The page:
I was telling a group of public media people in Saint Paul about a massively collaborative project I’m working on called Ed Zed Omega. I had deep ideas, pretty slides and five minutes of blah blah blah. And then I said, “Ed Zed Omega is immersive, and if you have questions about what I mean, here is Clare Morgan to answer them.” And Clare came in and sat down and in her giggly 16-year-old teen way told the group about herself and why she has decided to drop out loud from high school.
A lively discussion, er, erupted. People asked Clare questions about her plans, came up with ideas about learning alternatives for her, listened intently (and with some horror) as she explained why, at this point in her life, school had ceased being relevant.Skip over related stories to continue reading article
And the discussion continued after Clare left. It was extraordinary. The audience shared stories about their educations and the situations of people they knew. They continued to debate Clare’s prospects and paths forward. You could watch as, out loud, they collectively began to put aside old precepts and forge solutions…
And they did all this knowing “Clare” does not exist, that she was played for them by an actress named Tara Borman.
Now you might imagine this is a proud moment for me, and you’d be right, but not because I authored Clare—I didn’t. Here’s where the story takes another twist: Clare was so immersive because she is authentic to Tara’s own life experience: some blend of people she knows, circumstances she’s witnessed, and roads she herself has contemplated or taken. As Isabel Allende writes, “What is truer than the truth? The story.”
This blog’s readers have already been exposed to provocative thinking regarding authenticity of narrative and an emerging recognition of the power of storytelling for museums. Now comes the opportunity to participate in a bold experiment that pushes this envelope even farther, a provocative exploration of the future of education.
As I write this, Clare Morgan and her fellow “Zed Omegas” are still on summer vacation, but on August 15, they begin “dropping out loud” for the fall semester.
Will they stay dropped out? Will they school themselves, or abandon learning altogether? What was it that education was supposed to do for them? Will museums play a role in their learning? The Zed Omegas will be listening; will the people of the Internet be able to make this turn out right?
And here’s where, narratively, things twist yet again: because where do people go to have these conversations with the Zed Omega teens? Why, on Facebook and Twitter of course, where they live the consequences of their decisions out loud online.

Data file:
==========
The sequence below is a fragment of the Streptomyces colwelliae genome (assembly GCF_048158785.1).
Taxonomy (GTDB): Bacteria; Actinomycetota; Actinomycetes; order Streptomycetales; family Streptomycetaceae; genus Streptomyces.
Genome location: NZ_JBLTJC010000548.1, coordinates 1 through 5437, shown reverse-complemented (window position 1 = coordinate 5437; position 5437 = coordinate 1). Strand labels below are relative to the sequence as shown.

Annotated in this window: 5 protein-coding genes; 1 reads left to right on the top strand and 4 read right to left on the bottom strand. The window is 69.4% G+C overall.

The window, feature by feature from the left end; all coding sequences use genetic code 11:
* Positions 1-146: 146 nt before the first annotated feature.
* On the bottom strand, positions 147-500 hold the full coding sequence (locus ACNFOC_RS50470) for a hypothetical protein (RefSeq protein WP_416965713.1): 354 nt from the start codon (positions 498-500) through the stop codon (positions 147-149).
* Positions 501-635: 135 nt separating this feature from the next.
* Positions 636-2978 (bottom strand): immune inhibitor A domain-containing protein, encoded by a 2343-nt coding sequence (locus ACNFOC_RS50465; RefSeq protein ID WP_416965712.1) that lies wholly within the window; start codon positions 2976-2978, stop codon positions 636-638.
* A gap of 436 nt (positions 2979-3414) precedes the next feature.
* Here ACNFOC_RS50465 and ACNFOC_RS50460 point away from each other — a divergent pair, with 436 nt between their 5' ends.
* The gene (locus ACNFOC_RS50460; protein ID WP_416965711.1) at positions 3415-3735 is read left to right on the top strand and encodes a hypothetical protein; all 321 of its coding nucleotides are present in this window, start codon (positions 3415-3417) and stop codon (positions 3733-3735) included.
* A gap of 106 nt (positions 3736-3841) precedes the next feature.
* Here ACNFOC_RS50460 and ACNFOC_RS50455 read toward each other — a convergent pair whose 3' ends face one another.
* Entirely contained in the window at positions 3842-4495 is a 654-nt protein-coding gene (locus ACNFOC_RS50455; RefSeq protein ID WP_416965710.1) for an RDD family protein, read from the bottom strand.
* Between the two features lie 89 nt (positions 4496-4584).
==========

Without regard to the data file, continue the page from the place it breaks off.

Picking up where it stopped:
Mary Johnson: “Nicole, Edwina, Lizzie and Jeremy are also “zed omega”—slang for “so done”—with high school.” Mary J is their guidance counselor.
It may surprise you to learn that Betty Draper has a Twitter account, but it shouldn’t. For every new means to communicate (radio, say), there’s a storyteller eager to commandeer it (Orson Welles, War of the Worlds). Stories want to live where we are, and today we’re tweeting, Facebooking, texting on our cellphones, cute-bingeing on YouTube and so on.
One of the great upheavals of today is that the way people experience the world is evolving, and effective stories will incorporate these experiences. Ed Zed Omega hopes to immerse people because it tells itself not just with texts and Facebook, but as them. And as fiction, because all talk of the future is fictional.
How do we get at the “authentic fiction” of a big question such as the future of education? Not the way we’re going now, which has Quest To Learn, homeschooling, charter schools, magnet schools, Finnish Lessons, Sir Ken Robinson on TED, American Graduate, Khan Academy, Jada Williams’ essay, Every Child Left Behind, Thiel Fellowships and about eleventy-zillion other points of view shouting at each other.
To get a dialog going about education which is not stuck in the past, let’s start with the small picture, a clean slate: a group of teens who honestly felt their futures are best served by quitting high school. Because, when you talk to a teen, the past or ideology don’t get you very far. Inherently the talk focuses pragmatically on the future.
We’re not talking about just six teens, or even the million-plus teens who drop out year after year. We’re really talking about school being something that many, maybe most, young people tolerate or survive. If the first step is to feel the problem, to make it human and personal, then what better start than to chat with it on Facebook?
Note: Now it’s your turn to help these teens discover the future of education. You begin at edzedomega.org. While Ken is collaborating with TPT (Twin Cities Public Television) on Ed Zed Omega, EZO isn’t TV, it’s live online Aug. 15-Nov. 15 at edzedomega.org). The participatory documentary is a Localore project presented by the Association of Independents in Radio.